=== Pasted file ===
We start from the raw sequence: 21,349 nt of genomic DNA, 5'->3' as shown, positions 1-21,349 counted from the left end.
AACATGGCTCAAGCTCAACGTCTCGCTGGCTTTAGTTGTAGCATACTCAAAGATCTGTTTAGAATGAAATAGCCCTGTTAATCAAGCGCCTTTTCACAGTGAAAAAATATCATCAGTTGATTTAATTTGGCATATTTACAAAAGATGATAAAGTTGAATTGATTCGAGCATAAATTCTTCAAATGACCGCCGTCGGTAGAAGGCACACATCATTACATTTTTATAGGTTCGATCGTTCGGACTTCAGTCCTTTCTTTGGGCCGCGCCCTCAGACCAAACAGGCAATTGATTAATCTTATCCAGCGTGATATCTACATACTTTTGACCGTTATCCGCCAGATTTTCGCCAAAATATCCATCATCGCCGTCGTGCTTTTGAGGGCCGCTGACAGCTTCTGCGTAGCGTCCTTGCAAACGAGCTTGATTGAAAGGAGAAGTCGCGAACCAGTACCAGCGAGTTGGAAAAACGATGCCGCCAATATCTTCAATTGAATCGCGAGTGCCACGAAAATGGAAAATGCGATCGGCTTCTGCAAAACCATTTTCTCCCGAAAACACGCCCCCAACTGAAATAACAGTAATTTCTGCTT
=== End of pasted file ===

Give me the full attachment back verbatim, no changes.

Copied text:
We start from the raw sequence: 21,349 nt of genomic DNA, 5'->3' as shown, positions 1-21,349 counted from the left end.
AACATGGCTCAAGCTCAACGTCTCGCTGGCTTTAGTTGTAGCATACTCAAAGATCTGTTTAGAATGAAATAGCCCTGTTAATCAAGCGCCTTTTCACAGTGAAAAAATATCATCAGTTGATTTAATTTGGCATATTTACAAAAGATGATAAAGTTGAATTGATTCGAGCATAAATTCTTCAAATGACCGCCGTCGGTAGAAGGCACACATCATTACATTTTTATAGGTTCGATCGTTCGGACTTCAGTCCTTTCTTTGGGCCGCGCCCTCAGACCAAACAGGCAATTGATTAATCTTATCCAGCGTGATATCTACATACTTTTGACCGTTATCCGCCAGATTTTCGCCAAAATATCCATCATCGCCGTCGTGCTTTTGAGGGCCGCTGACAGCTTCTGCGTAGCGTCCTTGCAAACGAGCTTGATTGAAAGGAGAAGTCGCGAACCAGTACCAGCGAGTTGGAAAAACGATGCCGCCAATATCTTCAATTGAATCGCGAGTGCCACGAAAATGGAAAATGCGATCGGCTTCTGCAAAACCATTTTCTCCCGAAAACACGCCCCCAACTGAAATAACAGTAATTTCTGCTT